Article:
The fee and payment system in medicine is a big black box. Patients don’t know the true costs of medical care and we have no clue what bill the patient gets when we order all those tests. There’s a black box with financial advisors also: fees. I have not yet met a physician who knows exactly what fees he’s paying to his financial advisor.
So let’s open the financial advisor black box and look at the actual fees you’re paying. Let’s assume you have $500,000 to invest.
A typical class A share mutual fund’s commission is about 5%. The advisor spreads your money across several funds, so on $500,000 you’ve just paid a $25,000 commission up front. That means you’ve only invested $475,000 of your money. Every time you invest new money, you get hit with another commission. Then, if the advisor switches you out of your current funds into new commission based funds, you get hit with the commission on the entire portfolio, not just the new money. For example, after several years of contributions your portfolio is now $750,000. If the advisor switches you to new funds you’ll pay the commission on the entire $750,000 – as high as nearly $40,000! You don’t see this because you don’t get an invoice like you do with your electric bill. Some physicians naively assume that they aren’t “paying anything” to these advisors. Wrong!
The upfront commission doesn’t include the annual mutual fund expenses. Most commission-based advisors use high expense mutual funds – 1.5% annual fund expenses are common. This fee isn’t a direct fee; rather, high mutual fund expenses result in lower portfolio returns. So in the first year you’ll pay $7,500 in mutual fund fees. That’s on top of the 5% commission for a whopping $32,500 in the first year. Subsequently you’ll continue to pay the mutual fund expenses and included in that is the trailing commission, or 12b-1 fee, of 0.25% to 1% annually. That’s between $1,250 and $5,000 annually in trailing commissions on your $500,000 portfolio.
Fee-only investment advisors, who are supposed to act as fiduciaries to you, typically charge an assets under management fee based on the value of your portfolio. Here is a typical fee structure:
1% on assets up to $1 million
0.8% on assets between $1 million and $3 million
0.7% on assets between $3 million and $5 million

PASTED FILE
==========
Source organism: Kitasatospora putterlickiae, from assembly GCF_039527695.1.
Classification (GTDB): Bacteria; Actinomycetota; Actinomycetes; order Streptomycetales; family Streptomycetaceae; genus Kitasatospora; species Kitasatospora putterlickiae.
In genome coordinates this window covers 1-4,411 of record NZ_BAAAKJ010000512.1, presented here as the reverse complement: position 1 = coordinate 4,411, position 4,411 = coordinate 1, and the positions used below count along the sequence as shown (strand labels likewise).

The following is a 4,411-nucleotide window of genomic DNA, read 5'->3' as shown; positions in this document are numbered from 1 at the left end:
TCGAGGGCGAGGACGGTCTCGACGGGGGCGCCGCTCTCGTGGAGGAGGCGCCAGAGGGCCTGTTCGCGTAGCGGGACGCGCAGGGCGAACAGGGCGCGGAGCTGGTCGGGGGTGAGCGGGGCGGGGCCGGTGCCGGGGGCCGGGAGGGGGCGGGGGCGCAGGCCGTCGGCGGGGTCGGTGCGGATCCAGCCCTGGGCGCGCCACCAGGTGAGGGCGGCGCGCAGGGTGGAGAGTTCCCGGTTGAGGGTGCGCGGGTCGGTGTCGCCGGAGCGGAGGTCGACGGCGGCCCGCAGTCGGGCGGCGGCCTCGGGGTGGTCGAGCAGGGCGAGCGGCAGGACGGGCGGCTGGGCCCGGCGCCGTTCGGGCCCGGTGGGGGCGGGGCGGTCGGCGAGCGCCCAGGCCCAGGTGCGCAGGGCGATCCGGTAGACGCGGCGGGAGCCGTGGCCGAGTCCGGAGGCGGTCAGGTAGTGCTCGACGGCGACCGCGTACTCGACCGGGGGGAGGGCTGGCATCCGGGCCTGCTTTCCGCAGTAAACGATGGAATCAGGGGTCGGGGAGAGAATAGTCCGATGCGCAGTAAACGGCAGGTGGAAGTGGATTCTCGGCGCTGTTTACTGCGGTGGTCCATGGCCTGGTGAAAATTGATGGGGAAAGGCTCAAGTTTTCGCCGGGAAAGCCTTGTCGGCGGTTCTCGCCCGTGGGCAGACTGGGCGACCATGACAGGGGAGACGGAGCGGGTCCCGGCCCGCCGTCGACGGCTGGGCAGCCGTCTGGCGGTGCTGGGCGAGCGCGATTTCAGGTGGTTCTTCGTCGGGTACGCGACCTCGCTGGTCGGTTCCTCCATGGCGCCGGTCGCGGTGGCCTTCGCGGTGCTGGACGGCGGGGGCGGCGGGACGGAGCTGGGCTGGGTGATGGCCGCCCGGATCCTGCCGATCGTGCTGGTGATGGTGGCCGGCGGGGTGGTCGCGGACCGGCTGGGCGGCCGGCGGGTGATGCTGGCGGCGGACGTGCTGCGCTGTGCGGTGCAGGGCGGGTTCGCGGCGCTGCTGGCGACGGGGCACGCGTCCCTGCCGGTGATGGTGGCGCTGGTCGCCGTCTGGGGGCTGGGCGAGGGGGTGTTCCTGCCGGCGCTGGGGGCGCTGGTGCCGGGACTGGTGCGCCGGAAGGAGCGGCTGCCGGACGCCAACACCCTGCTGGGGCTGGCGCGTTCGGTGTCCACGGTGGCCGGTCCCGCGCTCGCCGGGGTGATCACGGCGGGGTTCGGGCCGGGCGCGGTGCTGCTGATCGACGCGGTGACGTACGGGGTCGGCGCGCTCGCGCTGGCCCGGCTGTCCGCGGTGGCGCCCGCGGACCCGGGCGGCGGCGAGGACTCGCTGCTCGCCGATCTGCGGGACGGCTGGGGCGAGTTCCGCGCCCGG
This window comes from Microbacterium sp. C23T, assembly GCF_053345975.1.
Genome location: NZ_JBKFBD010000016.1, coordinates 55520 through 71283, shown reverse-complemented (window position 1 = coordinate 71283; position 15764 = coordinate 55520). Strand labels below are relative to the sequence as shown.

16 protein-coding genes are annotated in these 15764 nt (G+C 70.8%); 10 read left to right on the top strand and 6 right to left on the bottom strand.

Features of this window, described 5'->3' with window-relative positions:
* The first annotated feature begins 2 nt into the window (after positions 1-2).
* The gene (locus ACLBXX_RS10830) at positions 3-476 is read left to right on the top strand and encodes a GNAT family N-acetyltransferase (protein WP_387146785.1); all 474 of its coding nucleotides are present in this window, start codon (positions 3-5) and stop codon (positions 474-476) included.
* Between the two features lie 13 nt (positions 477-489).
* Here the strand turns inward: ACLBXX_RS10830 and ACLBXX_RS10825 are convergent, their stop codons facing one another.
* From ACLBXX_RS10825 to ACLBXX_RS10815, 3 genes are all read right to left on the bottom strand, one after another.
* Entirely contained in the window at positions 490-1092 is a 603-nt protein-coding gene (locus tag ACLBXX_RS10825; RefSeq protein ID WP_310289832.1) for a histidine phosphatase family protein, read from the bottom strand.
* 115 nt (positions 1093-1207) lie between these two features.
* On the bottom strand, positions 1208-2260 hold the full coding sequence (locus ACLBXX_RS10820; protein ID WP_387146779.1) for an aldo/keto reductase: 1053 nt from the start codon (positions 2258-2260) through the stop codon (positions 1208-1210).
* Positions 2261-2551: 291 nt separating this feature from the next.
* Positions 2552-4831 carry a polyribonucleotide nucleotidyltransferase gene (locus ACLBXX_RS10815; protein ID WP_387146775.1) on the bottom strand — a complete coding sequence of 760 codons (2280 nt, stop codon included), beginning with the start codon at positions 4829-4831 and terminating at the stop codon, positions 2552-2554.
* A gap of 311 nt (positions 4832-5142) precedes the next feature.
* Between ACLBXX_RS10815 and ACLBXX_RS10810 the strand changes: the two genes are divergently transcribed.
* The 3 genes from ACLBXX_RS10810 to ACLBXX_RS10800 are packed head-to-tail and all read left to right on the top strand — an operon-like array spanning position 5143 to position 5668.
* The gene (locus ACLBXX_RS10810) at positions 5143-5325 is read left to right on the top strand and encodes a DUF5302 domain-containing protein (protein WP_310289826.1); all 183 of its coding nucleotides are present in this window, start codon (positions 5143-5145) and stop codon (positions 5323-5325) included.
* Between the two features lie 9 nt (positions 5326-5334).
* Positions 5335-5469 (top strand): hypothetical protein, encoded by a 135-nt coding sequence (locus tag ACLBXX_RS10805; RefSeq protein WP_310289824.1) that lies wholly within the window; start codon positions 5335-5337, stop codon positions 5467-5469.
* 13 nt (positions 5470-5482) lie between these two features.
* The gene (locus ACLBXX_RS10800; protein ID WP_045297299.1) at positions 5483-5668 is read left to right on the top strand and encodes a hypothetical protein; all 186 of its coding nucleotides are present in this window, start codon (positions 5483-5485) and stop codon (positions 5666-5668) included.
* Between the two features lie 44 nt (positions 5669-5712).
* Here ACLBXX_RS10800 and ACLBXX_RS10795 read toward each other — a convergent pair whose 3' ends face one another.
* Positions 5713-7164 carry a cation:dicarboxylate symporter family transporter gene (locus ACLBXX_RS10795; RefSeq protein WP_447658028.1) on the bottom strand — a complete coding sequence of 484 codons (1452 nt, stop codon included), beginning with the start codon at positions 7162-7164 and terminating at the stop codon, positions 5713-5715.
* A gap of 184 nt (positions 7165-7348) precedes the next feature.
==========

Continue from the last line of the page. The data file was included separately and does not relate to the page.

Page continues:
0.5% on assets above $5 million
You might mistakenly think that the fee goes down as your portfolio goes up. That is not true. While the blended percentage goes down, the actual dollar amount you pay goes up. For example on a $500,000 portfolio you will pay $5,000. At $1 million the fee is $10,000. At $2 million the total advisor fee is $18,000 ($10,000 on the first $1 million and then $8,000 on the next million).
Even with fee only advisors you have to add the mutual fund expenses on top of this. Most fee only advisors also use high cost funds but because there is no 12b-1 fee, the fund expenses are lower than with commission based advisors. Mutual fund expenses of 1% are typical.
So the total fees for a $500,000 portfolio are $10,000 ($5,000 advisor fee + $5,000 mutual fund expenses) or 2% of your portfolio. At $1 million, it’s $20,000. At $2 million it’s $38,000. As you can see this gets really expensive.
Many advisors try to make you think that there’s some sort of mystery to managing a $2 million portfolio versus a $500,000 portfolio so they can justify their high fees. There is some more complexity but not anywhere near what these advisors claim. And if a fee only advisor is supposed to act as a fiduciary, doesn’t part of that duty to you involve charging reasonable fees? Fee only advisors are supposed to act in your best interests but many bury their heads in the sand when talking about their own fees. From your perspective, high fees eat into your portfolio returns and ultimately your retirement.
Of course you can’t just look at the fee. You also have to look at the value that you get for the fee you’re paying. If you have a competent and ethical advisor, the value comes from the objective advice and discipline you get by having the advisor. From the advisor’s perspective the fee has to go up because some of the advisor’s expenses are tied in to the amount of assets he manages. As the advisor manages more assets certain fees like custodial fees and insurance costs go up so the advisor has to charge more for higher portfolio values.
So what is a reasonable fee? I believe that the advisor fee plus the mutual fund expense should total less than one percent.
Just take a look at the following graph to see what your ending portfolio is for two different advisors. The typical fee only advisor charges the fee schedule listed above and the average mutual expense is 1% annually. The second advisor charges 0.5% and uses low cost mutual funds with annual expenses of just 0.2%. Assume you start with a $500,000 portfolio. Before fees each advisor’s portfolio returns 8% annually. The lower cost portfolio results in over $1.2 million in higher portfolio value after 30 years.
Let’s put this into a more practical perspective for EPs. Suppose you make $1500 per shift and $50 for an emergent intubation. You would have to work over 800 more shifts and do more than 24,000 more intubations with the higher cost advisor. Now do you think advisor fees matter?
Setu Mazumdar, MD practices EM and he is the president of Lotus Wealth Solutions in Atlanta, GA www.lotuswealthsolutions.com
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written by Setu Mazumdar, MD , August 15, 2012
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